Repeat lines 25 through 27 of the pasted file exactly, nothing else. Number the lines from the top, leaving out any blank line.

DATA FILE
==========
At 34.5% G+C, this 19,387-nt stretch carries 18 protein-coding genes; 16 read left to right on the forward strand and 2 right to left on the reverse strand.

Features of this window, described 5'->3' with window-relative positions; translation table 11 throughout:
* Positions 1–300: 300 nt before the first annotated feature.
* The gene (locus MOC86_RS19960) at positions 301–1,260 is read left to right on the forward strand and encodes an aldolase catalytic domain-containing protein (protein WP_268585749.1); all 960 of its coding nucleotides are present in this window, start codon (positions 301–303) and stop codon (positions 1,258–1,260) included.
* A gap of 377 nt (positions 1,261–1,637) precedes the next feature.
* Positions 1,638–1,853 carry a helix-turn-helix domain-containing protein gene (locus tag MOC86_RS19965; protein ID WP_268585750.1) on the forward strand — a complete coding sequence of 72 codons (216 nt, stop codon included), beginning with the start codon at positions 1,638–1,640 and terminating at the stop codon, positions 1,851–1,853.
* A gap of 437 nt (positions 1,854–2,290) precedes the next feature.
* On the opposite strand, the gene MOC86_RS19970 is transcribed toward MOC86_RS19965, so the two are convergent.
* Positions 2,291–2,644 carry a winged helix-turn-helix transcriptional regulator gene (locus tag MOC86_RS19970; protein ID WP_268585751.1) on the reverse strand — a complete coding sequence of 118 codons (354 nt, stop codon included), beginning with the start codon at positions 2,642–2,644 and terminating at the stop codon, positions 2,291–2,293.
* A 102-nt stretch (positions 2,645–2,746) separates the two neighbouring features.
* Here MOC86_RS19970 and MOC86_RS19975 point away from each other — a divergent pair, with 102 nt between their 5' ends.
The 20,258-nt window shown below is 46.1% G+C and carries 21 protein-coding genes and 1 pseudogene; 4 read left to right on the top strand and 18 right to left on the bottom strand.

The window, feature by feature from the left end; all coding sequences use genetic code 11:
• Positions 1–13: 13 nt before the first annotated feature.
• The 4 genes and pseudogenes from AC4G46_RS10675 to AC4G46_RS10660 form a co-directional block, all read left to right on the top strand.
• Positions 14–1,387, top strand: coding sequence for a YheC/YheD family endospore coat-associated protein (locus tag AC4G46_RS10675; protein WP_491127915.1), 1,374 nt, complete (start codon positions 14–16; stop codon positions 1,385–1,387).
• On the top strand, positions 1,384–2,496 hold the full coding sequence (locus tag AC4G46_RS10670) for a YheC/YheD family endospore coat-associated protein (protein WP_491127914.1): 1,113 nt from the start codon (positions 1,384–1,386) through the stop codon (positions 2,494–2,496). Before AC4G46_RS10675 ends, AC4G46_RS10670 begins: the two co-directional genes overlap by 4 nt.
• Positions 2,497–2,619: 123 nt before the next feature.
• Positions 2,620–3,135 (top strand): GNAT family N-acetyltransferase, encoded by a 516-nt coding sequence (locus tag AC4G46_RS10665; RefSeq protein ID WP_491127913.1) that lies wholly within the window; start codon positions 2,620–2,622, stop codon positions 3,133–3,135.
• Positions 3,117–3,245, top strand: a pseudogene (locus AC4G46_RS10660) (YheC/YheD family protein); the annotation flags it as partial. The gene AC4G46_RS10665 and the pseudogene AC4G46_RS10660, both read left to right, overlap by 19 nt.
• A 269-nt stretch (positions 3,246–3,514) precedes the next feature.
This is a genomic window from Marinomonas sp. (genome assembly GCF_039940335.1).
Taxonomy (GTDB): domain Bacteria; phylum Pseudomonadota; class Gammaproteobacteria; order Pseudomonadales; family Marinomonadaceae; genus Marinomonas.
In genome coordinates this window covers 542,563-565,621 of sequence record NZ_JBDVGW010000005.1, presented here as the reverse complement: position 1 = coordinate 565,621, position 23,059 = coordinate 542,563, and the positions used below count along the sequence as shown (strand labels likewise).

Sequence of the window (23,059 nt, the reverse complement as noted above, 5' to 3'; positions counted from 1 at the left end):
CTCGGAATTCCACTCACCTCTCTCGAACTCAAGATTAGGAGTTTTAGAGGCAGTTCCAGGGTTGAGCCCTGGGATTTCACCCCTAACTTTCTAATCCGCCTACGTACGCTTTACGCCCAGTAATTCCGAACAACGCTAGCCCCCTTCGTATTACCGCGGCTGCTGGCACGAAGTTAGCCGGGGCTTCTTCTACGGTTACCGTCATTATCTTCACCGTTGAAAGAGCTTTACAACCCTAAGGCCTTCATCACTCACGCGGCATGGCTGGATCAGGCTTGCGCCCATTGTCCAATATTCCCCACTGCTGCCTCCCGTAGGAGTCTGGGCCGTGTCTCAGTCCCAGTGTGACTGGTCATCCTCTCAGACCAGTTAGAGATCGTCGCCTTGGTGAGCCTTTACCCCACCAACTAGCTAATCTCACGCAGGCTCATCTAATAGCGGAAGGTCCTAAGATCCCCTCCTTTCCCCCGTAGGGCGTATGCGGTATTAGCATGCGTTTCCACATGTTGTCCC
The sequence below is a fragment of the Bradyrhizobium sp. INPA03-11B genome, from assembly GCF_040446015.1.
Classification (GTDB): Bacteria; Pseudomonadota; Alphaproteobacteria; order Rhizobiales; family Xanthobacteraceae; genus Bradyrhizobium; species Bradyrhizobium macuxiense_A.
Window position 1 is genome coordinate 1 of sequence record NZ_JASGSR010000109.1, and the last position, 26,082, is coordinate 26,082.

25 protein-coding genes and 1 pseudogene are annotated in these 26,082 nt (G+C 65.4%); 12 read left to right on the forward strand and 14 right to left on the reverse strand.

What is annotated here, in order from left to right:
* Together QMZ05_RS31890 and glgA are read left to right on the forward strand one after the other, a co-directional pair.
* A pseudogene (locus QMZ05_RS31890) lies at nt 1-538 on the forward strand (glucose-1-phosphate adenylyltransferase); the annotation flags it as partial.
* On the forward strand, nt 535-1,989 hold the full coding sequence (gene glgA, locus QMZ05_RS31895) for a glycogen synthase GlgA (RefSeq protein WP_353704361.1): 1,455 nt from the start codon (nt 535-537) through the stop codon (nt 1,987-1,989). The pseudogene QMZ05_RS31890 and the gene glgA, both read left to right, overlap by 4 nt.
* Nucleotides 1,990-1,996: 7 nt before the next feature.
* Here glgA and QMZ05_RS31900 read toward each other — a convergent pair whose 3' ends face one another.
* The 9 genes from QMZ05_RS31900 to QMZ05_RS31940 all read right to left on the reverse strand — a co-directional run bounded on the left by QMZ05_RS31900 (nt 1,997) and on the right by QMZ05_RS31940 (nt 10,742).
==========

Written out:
Sequence of the window (23,059 nt, the reverse complement as noted above, 5' to 3'; positions counted from 1 at the left end):
CTCGGAATTCCACTCACCTCTCTCGAACTCAAGATTAGGAGTTTTAGAGGCAGTTCCAGGGTTGAGCCCTGGGATTTCACCCCTAACTTTCTAATCCGCCTACGTACGCTTTACGCCCAGTAATTCCGAACAACGCTAGCCCCCTTCGTATTACCGCGGCTGCTGGCACGAAGTTAGCCGGGGCTTCTTCTACGGTTACCGTCATTATCTTCACCGTTGAAAGAGCTTTACAACCCTAAGGCCTTCATCACTCACGCGGCATGGCTGGATCAGGCTTGCGCCCATTGTCCAATATTCCCCACTGCTGCCTCCCGTAGGAGTCTGGGCCGTGTCTCAGTCCCAGTGTGACTGGTCATCCTCTCAGACCAGTTAGAGATCGTCGCCTTGGTGAGCCTTTACCCCACCAACTAGCTAATCTCACGCAGGCTCATCTAATAGCGGAAGGTCCTAAGATCCCCTCCTTTCCCCCGTAGGGCGTATGCGGTATTAGCATGCGTTTCCACATGTTGTCCC
The sequence below is a fragment of the Bradyrhizobium sp. INPA03-11B genome, from assembly GCF_040446015.1.